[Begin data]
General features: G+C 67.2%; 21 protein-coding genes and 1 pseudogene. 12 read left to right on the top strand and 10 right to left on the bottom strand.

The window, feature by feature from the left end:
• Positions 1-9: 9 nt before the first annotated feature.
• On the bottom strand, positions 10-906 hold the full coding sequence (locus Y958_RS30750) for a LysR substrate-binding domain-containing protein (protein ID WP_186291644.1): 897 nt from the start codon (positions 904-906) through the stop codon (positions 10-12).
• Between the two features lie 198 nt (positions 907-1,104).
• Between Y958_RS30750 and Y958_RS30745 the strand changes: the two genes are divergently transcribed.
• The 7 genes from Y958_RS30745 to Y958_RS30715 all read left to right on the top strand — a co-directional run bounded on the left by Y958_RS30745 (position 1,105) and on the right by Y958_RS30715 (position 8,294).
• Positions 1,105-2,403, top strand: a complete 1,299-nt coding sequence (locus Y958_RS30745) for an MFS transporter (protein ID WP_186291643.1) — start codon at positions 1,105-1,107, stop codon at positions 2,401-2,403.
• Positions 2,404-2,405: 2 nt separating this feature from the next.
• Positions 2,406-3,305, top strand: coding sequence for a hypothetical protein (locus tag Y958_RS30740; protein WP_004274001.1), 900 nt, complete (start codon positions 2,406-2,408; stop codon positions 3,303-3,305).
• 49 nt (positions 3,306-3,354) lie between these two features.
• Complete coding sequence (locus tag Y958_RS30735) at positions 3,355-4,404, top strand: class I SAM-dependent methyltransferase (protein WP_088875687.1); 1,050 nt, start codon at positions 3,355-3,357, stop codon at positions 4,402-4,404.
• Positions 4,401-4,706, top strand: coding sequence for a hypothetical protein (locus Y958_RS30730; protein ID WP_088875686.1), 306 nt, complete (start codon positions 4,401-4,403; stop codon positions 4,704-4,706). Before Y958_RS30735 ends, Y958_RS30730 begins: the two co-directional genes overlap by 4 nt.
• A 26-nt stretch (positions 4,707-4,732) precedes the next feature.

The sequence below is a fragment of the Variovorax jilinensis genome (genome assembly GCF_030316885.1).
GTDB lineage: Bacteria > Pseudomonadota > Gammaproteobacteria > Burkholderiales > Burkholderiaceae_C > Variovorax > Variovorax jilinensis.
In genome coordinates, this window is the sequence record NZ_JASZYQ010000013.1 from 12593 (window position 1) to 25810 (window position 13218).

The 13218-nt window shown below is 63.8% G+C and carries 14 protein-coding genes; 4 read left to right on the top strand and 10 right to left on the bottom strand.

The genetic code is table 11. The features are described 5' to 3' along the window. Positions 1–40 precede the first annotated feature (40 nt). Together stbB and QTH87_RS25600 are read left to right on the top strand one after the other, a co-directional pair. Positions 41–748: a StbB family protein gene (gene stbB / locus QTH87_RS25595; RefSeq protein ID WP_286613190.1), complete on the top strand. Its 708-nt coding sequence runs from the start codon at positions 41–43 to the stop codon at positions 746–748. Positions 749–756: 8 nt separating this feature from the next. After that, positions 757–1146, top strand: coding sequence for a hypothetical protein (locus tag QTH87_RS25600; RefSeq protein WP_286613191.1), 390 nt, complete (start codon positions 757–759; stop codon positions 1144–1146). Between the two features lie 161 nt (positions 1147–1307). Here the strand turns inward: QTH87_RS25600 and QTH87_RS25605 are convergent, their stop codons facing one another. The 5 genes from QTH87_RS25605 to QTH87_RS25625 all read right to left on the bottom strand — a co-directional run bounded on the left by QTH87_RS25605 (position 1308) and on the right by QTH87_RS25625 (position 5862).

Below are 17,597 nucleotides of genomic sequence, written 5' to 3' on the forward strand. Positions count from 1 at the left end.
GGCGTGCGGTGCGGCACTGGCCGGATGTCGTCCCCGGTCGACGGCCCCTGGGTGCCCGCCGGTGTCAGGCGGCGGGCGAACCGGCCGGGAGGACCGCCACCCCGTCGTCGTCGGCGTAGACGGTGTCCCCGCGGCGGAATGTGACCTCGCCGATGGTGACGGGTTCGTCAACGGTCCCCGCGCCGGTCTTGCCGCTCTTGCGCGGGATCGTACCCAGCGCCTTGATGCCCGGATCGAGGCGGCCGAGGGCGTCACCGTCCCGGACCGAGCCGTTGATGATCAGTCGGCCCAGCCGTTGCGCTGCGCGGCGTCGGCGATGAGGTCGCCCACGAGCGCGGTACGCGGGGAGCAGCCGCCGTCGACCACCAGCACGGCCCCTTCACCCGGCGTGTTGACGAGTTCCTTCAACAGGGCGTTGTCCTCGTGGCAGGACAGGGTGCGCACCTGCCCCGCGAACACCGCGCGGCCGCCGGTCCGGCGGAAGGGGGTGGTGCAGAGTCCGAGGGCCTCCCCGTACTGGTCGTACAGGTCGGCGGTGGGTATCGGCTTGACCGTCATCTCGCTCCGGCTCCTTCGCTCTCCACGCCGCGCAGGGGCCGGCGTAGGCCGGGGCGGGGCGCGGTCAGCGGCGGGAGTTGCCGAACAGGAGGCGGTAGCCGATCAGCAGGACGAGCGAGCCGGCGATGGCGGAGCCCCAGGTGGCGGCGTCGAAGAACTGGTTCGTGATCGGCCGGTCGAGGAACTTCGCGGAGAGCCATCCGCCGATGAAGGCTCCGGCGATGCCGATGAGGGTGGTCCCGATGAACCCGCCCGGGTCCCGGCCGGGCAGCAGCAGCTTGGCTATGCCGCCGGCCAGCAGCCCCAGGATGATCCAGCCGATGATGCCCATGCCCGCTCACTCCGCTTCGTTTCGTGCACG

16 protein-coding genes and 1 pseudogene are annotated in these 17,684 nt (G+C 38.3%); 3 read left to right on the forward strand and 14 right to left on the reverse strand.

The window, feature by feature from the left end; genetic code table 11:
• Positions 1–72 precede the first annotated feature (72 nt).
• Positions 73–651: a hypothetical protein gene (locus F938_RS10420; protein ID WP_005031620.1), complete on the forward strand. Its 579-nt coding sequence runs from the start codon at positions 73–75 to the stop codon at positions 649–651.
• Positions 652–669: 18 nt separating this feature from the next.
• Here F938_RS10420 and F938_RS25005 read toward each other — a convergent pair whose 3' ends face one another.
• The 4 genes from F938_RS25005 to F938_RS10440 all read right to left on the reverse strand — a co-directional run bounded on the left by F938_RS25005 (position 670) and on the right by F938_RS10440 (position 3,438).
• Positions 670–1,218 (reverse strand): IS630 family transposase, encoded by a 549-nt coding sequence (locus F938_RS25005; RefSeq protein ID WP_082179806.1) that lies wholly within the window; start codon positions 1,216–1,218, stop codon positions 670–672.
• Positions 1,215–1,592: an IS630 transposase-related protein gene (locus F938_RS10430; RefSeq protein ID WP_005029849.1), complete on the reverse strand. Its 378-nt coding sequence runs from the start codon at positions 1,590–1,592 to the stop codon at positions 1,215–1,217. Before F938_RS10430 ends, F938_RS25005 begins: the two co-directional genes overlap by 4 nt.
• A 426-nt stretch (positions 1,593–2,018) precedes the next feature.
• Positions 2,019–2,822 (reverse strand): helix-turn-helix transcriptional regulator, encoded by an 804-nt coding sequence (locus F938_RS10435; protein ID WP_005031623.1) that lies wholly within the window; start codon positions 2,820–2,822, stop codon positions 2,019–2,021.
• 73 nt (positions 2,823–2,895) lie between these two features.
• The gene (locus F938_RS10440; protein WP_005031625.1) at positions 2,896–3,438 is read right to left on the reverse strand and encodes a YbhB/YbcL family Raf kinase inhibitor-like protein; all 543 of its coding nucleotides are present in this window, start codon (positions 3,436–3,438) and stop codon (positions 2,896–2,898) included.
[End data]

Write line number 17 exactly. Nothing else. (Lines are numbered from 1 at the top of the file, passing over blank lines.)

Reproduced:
In genome coordinates, this window is the sequence record NZ_JASZYQ010000013.1 from 12593 (window position 1) to 25810 (window position 13218).